Radio Use Information
From your very first flight as a paraglider or hang glider pilot, you have likely been using some kind of radio, either to communicate with your instructor, other pilots, or a ground crew.
How you use the radio depends on where you fly and what kind of radio you are using.
Some background (Radio lingo is quite confusing, so some info below here is intentionally simplified):
The uninformed use of handheld radios can cause a lot of problems. Imagine unintentionally blocking a conversation between RCMP officers in pursuit or between an airplane pilot in trouble and an air traffic controller. Those are not fictitious examples.
This is why the government controls the use of the airwaves. The specific department in charge is called Innovation, Science and Economic Development Canada or DISEDC (Formerly Industry Canada, more info here).
Some frequencies are “free for all”, others are only to be used by specifically licenced radio operators.
In our sport, three types of radios are generally being used. They all operate in different frequency ranges and have different licensing requirements. (In the following, “band” means a range of frequencies grouped together.)
- FM radios; these operate on the 2-METER Amateur band; it is the most common type of radio amongst paraglider and hang glider pilots. Radios that use these frequencies (144 – 148 MHz) are to be used only after obtaining an Amateur Radio Operator Certificate.
- Aircraft Radios; these operate on the Air band (118 – 137 MHz) and are used by commercial and general aviation. Aircraft radios should also be used by hang gliders and paragliders when operating in or near controlled airspace (link to controlled airspace section above). To operate these radios, a Restricted Operator Certificate – Aeronautical (ROC-A) is required.
There are obvious benefits to using Aircraft Radios and sometimes it is mandatory.
- It’ll enable the pilot to communicate with control towers and aircraft pilots in or near controlled airspace. Communicating on the airband is mandatory to enter or operate in some types of airspace such as Control Zones and Mandatory Frequency Areas. The avid cross country pilot will encouter these types of airspace regularly. (See CAR 602.29(2)+(3))
- Air band communications promote safe and collaborative use of the air. This will engender respect from the rest of the aviation community with whom we share the sky.
- FRS radios; this stands for Family Radio Service. You may see this style of radio being used at your school for local operations. No licence is required to operate this type of radio.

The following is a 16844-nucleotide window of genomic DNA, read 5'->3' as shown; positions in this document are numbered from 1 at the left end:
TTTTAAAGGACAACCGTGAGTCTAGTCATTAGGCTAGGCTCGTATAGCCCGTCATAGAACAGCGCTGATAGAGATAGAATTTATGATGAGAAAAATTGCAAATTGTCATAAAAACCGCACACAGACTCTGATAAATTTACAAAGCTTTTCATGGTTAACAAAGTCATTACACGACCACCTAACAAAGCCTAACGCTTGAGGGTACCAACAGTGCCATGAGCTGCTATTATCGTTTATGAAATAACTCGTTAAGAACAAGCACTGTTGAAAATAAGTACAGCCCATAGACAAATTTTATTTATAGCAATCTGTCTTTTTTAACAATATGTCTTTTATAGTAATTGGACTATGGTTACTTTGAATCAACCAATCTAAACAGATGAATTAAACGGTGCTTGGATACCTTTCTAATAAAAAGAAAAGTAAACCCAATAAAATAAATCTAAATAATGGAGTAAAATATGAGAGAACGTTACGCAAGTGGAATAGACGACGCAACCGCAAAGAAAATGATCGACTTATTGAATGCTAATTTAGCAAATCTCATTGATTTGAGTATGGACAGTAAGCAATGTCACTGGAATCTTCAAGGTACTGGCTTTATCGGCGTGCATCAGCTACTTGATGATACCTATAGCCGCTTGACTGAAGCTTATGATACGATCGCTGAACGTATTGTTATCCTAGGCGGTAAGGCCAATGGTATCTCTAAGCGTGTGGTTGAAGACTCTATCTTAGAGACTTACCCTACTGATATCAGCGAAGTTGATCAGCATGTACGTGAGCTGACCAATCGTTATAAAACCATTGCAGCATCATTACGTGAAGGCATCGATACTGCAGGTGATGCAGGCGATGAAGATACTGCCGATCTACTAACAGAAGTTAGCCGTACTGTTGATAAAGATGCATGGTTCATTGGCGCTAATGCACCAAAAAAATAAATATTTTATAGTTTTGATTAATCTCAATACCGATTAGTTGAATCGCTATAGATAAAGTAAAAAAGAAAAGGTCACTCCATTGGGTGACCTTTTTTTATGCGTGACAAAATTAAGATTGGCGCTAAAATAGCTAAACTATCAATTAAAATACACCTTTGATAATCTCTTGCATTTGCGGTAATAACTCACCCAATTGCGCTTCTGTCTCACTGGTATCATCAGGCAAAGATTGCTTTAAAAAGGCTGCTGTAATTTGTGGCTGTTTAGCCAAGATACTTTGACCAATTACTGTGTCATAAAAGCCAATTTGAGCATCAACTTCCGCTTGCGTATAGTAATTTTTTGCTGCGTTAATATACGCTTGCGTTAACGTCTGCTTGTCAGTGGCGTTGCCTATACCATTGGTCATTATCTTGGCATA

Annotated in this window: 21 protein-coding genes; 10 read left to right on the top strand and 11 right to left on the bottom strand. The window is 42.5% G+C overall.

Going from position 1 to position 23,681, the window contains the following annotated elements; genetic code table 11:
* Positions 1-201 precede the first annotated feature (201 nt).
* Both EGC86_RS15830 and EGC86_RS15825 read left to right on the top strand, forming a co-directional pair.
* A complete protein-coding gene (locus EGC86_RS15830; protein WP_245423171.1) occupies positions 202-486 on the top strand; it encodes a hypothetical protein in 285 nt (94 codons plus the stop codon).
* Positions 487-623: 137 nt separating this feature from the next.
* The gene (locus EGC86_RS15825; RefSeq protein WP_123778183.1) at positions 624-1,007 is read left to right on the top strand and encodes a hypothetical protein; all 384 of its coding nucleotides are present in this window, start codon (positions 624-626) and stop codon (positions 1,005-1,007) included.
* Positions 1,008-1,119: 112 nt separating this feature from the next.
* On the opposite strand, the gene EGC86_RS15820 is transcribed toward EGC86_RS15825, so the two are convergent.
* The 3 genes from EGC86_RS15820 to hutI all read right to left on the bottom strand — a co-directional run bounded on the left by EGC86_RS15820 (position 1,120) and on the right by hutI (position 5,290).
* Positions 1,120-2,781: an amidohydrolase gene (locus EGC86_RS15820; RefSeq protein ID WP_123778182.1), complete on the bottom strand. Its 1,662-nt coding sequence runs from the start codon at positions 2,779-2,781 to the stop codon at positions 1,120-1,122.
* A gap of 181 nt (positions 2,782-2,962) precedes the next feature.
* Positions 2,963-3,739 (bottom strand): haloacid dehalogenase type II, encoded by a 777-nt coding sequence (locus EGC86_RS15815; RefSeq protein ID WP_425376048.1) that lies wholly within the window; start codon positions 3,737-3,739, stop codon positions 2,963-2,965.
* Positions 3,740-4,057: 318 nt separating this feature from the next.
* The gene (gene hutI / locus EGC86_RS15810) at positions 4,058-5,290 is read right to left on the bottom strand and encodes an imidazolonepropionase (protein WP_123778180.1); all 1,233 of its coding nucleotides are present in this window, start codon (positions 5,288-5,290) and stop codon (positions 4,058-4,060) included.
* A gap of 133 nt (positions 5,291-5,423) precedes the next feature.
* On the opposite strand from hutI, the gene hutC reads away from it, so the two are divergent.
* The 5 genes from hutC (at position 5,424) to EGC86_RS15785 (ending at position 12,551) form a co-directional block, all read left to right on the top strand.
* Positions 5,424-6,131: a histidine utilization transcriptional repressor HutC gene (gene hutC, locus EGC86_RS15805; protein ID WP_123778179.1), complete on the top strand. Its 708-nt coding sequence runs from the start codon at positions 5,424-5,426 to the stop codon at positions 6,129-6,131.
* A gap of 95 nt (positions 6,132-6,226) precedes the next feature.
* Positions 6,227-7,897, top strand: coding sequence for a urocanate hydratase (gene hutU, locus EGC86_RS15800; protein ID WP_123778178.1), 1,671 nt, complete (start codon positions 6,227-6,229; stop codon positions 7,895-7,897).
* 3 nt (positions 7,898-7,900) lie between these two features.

DISEDC has set aside two dedicated frequencies that can be used by hang gliders, paragliders and their ground crews for Air to Air and Air to Ground operations. Mind you, a licence to operate on these frequencies is still required. A fee payment may be required as well.
The two dedicated frequencies are:
- 400 MHz on the Air Band for Soaring Purposes
- 640 MHz FM on the private commercial band for Hang Gliding Club Use
Inappropriate use of radios
Many pilots are using radios and/or frequencies for which they are not properly licenced. Even when licenced properly, using FM radios that are intended for ground-to-ground transmissions for Air-to-Ground operations, although not illegal, can cause a lot of interference to others. This is due to the increased range of the radios whilst airborne and thus the possibility of “hitting” repeater stations far away that propagate the transmissions. Using aircraft radios is often more appropriate.
Authorities have approached HPAC in the past over this airborne and unlicensed radio channel use by our pilots!
Also, pilots may be using a particular frequency at their home site without problems, and then continue to use that frequency on road trips without checking to see if that frequency is allocated to another user in other regions or countries, as is often the case. Check with local pilots for the radio do’s and don’ts.
Amateur Radio Operator’s Certificate
All information required to obtain the Amateur Radio Operator’s Certificate to operate an FM radio can be found on this DISEDC web page. You could also check with your local club for sponsored Radio certificate study sessions.
There is no fee required to get the licence itself, but you will have to write an exam and apply for a call sign after you pass. The invigilator will potentially charge for administering the exam.
This certificate is issued for life. You do not need a licence for the radio (station) itself, which used to be the case.
Restricted Operator Certificate – Aeronautical
To operate on an Aircraft radio you need a ROC-A, or a Restricted Operator Certificate – Aeronautical. The ROC-A is issued for life and no revalidation is required.
Here is a link to the official study guide for the ROC-A exam:
Testing centres for this exam can be found here, and a frequently asked questions section on the topic is here.